At the end of the process you’ll be able to identify gaps in your website content and in your content marketing efforts, and you’ll be able to adjust your marketing strategy for better conversion rates. Also, the content audit will give you new ideas for future articles.
What does the content audit include?
Although there is no standard content audit template, most spreadsheets you’ll see online have some elements in common, and may include some or all of the fields below:
- Page title = the displayed page title
- Navigation title = the link title in the main menu (navigation)
- URL = the page’s URL
- Content hierarchy = the relationship between content items [optional]
- Content type = blog article, news story, FAQ page, video post, infographic, etc.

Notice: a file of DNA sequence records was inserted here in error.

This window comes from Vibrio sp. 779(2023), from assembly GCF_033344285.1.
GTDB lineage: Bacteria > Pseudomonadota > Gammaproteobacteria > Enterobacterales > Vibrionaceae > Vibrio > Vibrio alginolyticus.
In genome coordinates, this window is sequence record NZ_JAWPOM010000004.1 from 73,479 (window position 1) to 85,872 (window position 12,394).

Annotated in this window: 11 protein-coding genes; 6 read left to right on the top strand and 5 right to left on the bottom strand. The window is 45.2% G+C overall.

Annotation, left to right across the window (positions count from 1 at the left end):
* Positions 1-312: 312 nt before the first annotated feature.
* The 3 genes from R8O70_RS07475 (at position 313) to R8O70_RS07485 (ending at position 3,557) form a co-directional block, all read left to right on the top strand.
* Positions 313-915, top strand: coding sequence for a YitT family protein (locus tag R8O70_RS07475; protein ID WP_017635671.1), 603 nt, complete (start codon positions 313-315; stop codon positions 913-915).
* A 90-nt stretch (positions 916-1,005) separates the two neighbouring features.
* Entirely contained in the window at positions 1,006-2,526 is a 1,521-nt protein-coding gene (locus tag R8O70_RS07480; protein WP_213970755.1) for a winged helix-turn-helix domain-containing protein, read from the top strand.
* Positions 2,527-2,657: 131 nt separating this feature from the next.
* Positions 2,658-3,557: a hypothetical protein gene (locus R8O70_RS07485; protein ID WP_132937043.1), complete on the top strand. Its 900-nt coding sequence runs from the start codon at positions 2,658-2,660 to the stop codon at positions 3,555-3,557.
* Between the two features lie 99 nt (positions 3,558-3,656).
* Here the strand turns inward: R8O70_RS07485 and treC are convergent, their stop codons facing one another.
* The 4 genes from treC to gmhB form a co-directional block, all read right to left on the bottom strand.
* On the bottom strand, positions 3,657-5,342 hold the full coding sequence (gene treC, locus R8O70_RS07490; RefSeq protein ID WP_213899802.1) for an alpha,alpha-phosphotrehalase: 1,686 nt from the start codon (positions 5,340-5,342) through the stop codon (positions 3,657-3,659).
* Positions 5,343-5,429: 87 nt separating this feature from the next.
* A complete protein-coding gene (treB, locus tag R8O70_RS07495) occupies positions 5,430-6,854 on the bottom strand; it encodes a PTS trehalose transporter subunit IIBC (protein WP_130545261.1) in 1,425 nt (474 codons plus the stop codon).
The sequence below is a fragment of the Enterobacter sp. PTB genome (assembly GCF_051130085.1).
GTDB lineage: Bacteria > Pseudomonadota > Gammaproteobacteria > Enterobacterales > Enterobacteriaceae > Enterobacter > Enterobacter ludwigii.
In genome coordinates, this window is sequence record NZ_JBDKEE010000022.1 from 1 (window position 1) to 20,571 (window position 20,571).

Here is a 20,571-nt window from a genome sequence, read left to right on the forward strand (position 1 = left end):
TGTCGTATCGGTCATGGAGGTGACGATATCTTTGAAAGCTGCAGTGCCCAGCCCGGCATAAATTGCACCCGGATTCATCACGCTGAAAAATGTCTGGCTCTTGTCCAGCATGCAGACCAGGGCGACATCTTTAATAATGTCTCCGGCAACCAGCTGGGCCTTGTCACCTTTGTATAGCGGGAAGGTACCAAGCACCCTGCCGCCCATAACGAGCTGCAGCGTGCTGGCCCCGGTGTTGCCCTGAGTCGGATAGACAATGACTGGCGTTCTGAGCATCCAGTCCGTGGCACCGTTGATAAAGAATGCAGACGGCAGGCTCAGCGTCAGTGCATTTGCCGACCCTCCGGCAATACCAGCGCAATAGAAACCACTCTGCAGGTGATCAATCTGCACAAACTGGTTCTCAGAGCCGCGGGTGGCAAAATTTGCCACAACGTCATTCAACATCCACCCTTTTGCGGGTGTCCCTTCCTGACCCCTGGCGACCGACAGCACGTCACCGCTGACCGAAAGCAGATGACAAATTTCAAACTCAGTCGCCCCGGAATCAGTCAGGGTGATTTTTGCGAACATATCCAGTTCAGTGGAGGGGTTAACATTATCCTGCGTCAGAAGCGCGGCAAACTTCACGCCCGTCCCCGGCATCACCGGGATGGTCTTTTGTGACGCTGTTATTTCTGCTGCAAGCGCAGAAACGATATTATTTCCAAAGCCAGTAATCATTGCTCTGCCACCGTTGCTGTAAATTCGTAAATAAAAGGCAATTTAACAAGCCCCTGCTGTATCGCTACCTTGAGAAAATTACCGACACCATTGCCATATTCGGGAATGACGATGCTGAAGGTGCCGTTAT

- Short content description = what the page is about
- Target keyword
- Meta title
- Meta description
- Title length
- Meta description length
- Attached files = how many files and what type of files are attached to that article
- Image ALT tags
- Inbound links
- Data last updated
- Page visits
- Page entries / exits
- Page bounce rate
- Average time on page
- Broken links
- Word count
- Number of comments
- Number of social media shares
- Call to action = whether the article does include a CTA, and what the CTA is
- Associated Sales Funnel page / stage
- Conversion rate
- Page authority
- Comments, optionally = can include keywords to add, suggestion for social media shares, link building opportunities etc.
- Action to be taken = leave it as it is, improve on-page SEO, rewrite to improve content value, remove
Now that you know what the document should include, it’s time to build your own content audit spreadsheet. You can simply download my content audit template here, to save some time, then start the inventory process, as described below.
How to do a content audit (step-by-step process)
1. Find all your content